Hangouts Launch

Moving away from browser-based scenarios, we move onto real application use-cases. We start off with Google Hangouts. The first scenario is simply launching the application from the home-screen. The application was not cached in memory, so this is a cold launch.
 
First we open the app itself, and then we open up a chat conversation activity.

The duration of the test this time is only 3.6 seconds. During the initial application launch, we don't see much activity on the little cores. Cores 1-3 are mostly power-gated and we see that there's little to no threads placed onto the cluster during that period. Once the app opened, we see the threads migrate back onto the little cluster. Here we see full use of all 4 CPU cores as each core has threads placed on it doing activity.

This is the perfect burst-scenario for the big cores. The application launch kicks in the cores into high gear as they reach the full 2.1GHz of the SoC. We see that all 4 cores are doing work and have thread placed on them. Because of the fine granularity of the load, we see the CPUs rarely enter the power-gating state in this burst period as the CPU Idle governor prefers the shallower WFI clock-gating state. As a reminder, on the Exynos 7420 this state is setup for target residency times of 500µS.

In general, the workload is optimized towards 4-core CPUs. Because 4x4 big.LITTLE SoCs in a sense can be seen as 4-core designs, we don't see an issue here. On the other hand, symmetric 8-core designs here would see very little benefit from the additional cores.

Browser: Chrome - BBC Frontpage App: Hangouts Writing A Message
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  • modulusshift - Tuesday, September 1, 2015 - link

    Heck yes. And of course I'm interested if anything like this is even remotely possible for Apple hardware, though likely it would require jailbreaks, at least. Reply
  • Andrei Frumusanu - Tuesday, September 1, 2015 - link

    Unfortunately basically none of the metrics measured here would be possible to extract from an iOS device. Reply
  • TylerGrunter - Tuesday, September 1, 2015 - link

    Add one more vote for the follow up with synthetics.
    I would also want to see how the multitasking compares with the Snapdragons as they use the different frequency and voltage planes per core instead of the big.LITTLE.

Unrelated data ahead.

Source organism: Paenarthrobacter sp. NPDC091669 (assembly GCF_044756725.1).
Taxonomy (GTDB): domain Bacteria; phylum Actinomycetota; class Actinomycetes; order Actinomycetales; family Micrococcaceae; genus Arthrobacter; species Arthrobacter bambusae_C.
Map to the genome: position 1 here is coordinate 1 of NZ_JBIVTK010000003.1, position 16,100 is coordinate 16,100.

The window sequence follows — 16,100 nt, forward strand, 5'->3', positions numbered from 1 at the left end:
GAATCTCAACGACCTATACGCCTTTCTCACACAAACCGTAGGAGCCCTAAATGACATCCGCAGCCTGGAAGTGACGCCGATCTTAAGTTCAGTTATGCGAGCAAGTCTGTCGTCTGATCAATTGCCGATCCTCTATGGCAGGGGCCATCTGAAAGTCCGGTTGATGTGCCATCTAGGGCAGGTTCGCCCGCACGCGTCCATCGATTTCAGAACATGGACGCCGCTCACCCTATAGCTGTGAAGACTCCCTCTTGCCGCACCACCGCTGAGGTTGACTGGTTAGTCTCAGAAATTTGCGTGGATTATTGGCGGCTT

But I guess that would be better to see with the SD 820, as the 810 uses big.LITTLE. Consider it a request for when it comes!
    Reply
  • tuxRoller - Wednesday, September 2, 2015 - link

    Big.little can use multiple planes for either cluster. The issue is purely implementation, tmk. Reply
  • TylerGrunter - Wednesday, September 2, 2015 - link

    big.LITTLE can be use different planes for each cluster but same for all cores in each cluster, Qualcomm SoCs can use different planes for each core, that's the difference and it's a big one.
    https://www.qualcomm.com/news/onq/2013/10/25/power...
    I'm not sure that can be done in big.LITTLE.
    Reply
  • tuxRoller - Friday, September 4, 2015 - link

    I remember that but that doesn't say that big.LITTLE can't keep each core on its own power plane just that the implementations haven't. Reply
  • soccerballtux - Tuesday, September 1, 2015 - link

    to balance everything out-- meh, that doesn't interest me. most of the time I'm concerned with battery life and every-day performance. Android isn't a huge gaming device so absolute performance doesn't interest me. Reply
  • porphyr - Tuesday, September 1, 2015 - link

    Please do! Reply
  • ppi - Tuesday, September 1, 2015 - link

    Go ahead. This is one of the most interesting performance digging on this site since the random-write speeds on SSDs. Reply
  • jospoortvliet - Friday, September 4, 2015 - link

    Yes, this was an awesome and interesting read. Reply

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